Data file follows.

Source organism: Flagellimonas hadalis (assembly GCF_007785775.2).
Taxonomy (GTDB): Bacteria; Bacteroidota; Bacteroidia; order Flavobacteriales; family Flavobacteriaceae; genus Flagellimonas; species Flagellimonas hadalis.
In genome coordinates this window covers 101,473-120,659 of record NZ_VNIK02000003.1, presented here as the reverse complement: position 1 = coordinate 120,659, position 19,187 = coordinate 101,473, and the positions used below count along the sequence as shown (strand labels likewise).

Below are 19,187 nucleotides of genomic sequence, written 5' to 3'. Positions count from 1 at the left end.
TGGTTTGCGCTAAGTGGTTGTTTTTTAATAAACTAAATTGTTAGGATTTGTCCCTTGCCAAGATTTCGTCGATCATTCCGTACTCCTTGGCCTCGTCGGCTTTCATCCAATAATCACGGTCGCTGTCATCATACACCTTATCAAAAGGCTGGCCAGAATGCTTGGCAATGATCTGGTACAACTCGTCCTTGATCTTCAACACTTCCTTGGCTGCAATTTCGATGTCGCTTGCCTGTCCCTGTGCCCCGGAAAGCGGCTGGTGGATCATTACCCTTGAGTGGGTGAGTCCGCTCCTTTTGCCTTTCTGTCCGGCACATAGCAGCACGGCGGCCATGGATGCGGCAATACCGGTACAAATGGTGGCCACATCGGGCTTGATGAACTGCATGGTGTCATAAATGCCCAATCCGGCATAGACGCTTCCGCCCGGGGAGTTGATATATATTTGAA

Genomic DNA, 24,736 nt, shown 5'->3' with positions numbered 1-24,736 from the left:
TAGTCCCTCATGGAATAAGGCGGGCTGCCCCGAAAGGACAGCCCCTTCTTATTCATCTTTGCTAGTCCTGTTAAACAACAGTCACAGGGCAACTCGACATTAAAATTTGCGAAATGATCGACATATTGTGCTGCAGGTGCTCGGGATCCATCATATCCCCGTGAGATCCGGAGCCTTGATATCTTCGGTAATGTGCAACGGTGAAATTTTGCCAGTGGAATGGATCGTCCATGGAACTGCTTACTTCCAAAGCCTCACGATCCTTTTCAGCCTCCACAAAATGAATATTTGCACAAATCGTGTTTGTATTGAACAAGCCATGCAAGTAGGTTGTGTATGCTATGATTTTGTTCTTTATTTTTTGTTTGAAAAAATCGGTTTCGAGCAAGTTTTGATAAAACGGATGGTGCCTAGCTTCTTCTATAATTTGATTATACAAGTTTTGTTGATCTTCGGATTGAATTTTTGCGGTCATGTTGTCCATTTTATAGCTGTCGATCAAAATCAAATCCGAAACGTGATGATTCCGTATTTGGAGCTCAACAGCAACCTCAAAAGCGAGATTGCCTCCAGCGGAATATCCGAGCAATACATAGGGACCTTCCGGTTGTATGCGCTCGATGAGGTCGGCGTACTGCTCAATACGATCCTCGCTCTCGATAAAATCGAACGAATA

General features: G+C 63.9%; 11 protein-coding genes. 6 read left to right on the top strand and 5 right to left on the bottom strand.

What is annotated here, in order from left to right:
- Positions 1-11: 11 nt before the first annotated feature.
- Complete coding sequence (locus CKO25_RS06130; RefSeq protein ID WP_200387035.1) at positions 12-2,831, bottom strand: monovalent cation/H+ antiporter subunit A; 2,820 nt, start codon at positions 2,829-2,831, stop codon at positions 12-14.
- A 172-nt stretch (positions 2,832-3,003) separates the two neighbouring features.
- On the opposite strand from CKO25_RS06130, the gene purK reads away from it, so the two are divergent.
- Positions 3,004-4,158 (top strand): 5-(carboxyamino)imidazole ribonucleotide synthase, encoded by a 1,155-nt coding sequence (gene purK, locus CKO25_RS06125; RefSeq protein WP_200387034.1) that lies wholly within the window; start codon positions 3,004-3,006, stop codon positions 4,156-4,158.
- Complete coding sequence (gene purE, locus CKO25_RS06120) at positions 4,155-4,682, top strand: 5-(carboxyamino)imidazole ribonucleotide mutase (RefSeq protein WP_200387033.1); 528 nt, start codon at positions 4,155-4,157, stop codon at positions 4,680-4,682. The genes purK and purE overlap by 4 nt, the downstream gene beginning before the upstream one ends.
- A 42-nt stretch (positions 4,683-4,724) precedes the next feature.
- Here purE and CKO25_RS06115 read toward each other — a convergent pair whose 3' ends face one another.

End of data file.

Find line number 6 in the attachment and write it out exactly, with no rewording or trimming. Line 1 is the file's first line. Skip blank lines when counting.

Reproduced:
Genomic DNA, 24,736 nt, shown 5'->3' with positions numbered 1-24,736 from the left: